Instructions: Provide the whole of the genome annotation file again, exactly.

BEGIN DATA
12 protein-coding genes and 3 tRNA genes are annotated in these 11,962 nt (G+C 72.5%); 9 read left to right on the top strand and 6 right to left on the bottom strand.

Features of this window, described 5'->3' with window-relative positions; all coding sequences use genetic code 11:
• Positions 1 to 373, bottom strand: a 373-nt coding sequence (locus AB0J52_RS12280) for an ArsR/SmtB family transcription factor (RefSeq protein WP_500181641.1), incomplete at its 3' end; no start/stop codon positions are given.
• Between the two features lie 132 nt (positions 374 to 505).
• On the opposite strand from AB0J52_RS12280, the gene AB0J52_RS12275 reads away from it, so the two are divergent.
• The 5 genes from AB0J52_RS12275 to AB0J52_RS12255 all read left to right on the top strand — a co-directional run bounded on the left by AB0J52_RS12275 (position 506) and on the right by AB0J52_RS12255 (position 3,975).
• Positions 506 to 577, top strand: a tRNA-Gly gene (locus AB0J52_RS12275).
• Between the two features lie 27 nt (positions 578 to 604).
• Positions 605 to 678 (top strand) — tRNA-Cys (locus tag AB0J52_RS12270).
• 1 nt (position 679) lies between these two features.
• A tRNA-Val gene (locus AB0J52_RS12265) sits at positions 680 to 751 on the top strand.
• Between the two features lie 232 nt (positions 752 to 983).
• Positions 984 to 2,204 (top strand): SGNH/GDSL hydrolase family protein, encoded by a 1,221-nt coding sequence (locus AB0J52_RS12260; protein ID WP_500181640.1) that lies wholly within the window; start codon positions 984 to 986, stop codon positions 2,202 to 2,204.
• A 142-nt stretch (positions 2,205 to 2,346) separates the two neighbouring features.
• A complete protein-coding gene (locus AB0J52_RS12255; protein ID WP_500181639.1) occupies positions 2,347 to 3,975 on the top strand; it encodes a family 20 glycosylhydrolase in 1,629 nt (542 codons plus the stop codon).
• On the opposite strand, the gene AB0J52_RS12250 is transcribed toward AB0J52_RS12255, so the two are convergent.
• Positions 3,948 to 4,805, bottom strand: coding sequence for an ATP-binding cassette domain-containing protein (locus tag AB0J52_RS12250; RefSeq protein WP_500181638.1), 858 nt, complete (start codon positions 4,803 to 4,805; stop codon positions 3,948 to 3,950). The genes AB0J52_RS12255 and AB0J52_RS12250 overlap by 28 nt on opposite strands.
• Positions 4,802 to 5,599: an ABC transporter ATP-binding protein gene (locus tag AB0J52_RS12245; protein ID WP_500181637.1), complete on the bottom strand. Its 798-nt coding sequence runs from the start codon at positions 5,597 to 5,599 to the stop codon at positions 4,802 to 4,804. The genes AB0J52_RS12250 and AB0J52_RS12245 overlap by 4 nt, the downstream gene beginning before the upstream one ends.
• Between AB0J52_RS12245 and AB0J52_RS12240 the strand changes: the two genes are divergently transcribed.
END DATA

12 protein-coding genes and 3 tRNA genes are annotated in these 11,962 nt (G+C 72.5%); 9 read left to right on the top strand and 6 right to left on the bottom strand.

Features of this window, described 5'->3' with window-relative positions; all coding sequences use genetic code 11:
• Positions 1 to 373, bottom strand: a 373-nt coding sequence (locus AB0J52_RS12280) for an ArsR/SmtB family transcription factor (RefSeq protein WP_500181641.1), incomplete at its 3' end; no start/stop codon positions are given.
• Between the two features lie 132 nt (positions 374 to 505).
• On the opposite strand from AB0J52_RS12280, the gene AB0J52_RS12275 reads away from it, so the two are divergent.
• The 5 genes from AB0J52_RS12275 to AB0J52_RS12255 all read left to right on the top strand — a co-directional run bounded on the left by AB0J52_RS12275 (position 506) and on the right by AB0J52_RS12255 (position 3,975).
• Positions 506 to 577, top strand: a tRNA-Gly gene (locus AB0J52_RS12275).
• Between the two features lie 27 nt (positions 578 to 604).
• Positions 605 to 678 (top strand) — tRNA-Cys (locus tag AB0J52_RS12270).
• 1 nt (position 679) lies between these two features.
• A tRNA-Val gene (locus AB0J52_RS12265) sits at positions 680 to 751 on the top strand.
• Between the two features lie 232 nt (positions 752 to 983).
• Positions 984 to 2,204 (top strand): SGNH/GDSL hydrolase family protein, encoded by a 1,221-nt coding sequence (locus AB0J52_RS12260; protein ID WP_500181640.1) that lies wholly within the window; start codon positions 984 to 986, stop codon positions 2,202 to 2,204.
• A 142-nt stretch (positions 2,205 to 2,346) separates the two neighbouring features.
• A complete protein-coding gene (locus AB0J52_RS12255; protein ID WP_500181639.1) occupies positions 2,347 to 3,975 on the top strand; it encodes a family 20 glycosylhydrolase in 1,629 nt (542 codons plus the stop codon).
• On the opposite strand, the gene AB0J52_RS12250 is transcribed toward AB0J52_RS12255, so the two are convergent.
• Positions 3,948 to 4,805, bottom strand: coding sequence for an ATP-binding cassette domain-containing protein (locus tag AB0J52_RS12250; RefSeq protein WP_500181638.1), 858 nt, complete (start codon positions 4,803 to 4,805; stop codon positions 3,948 to 3,950). The genes AB0J52_RS12255 and AB0J52_RS12250 overlap by 28 nt on opposite strands.
• Positions 4,802 to 5,599: an ABC transporter ATP-binding protein gene (locus tag AB0J52_RS12245; protein ID WP_500181637.1), complete on the bottom strand. Its 798-nt coding sequence runs from the start codon at positions 5,597 to 5,599 to the stop codon at positions 4,802 to 4,804. The genes AB0J52_RS12250 and AB0J52_RS12245 overlap by 4 nt, the downstream gene beginning before the upstream one ends.
• Between AB0J52_RS12245 and AB0J52_RS12240 the strand changes: the two genes are divergently transcribed.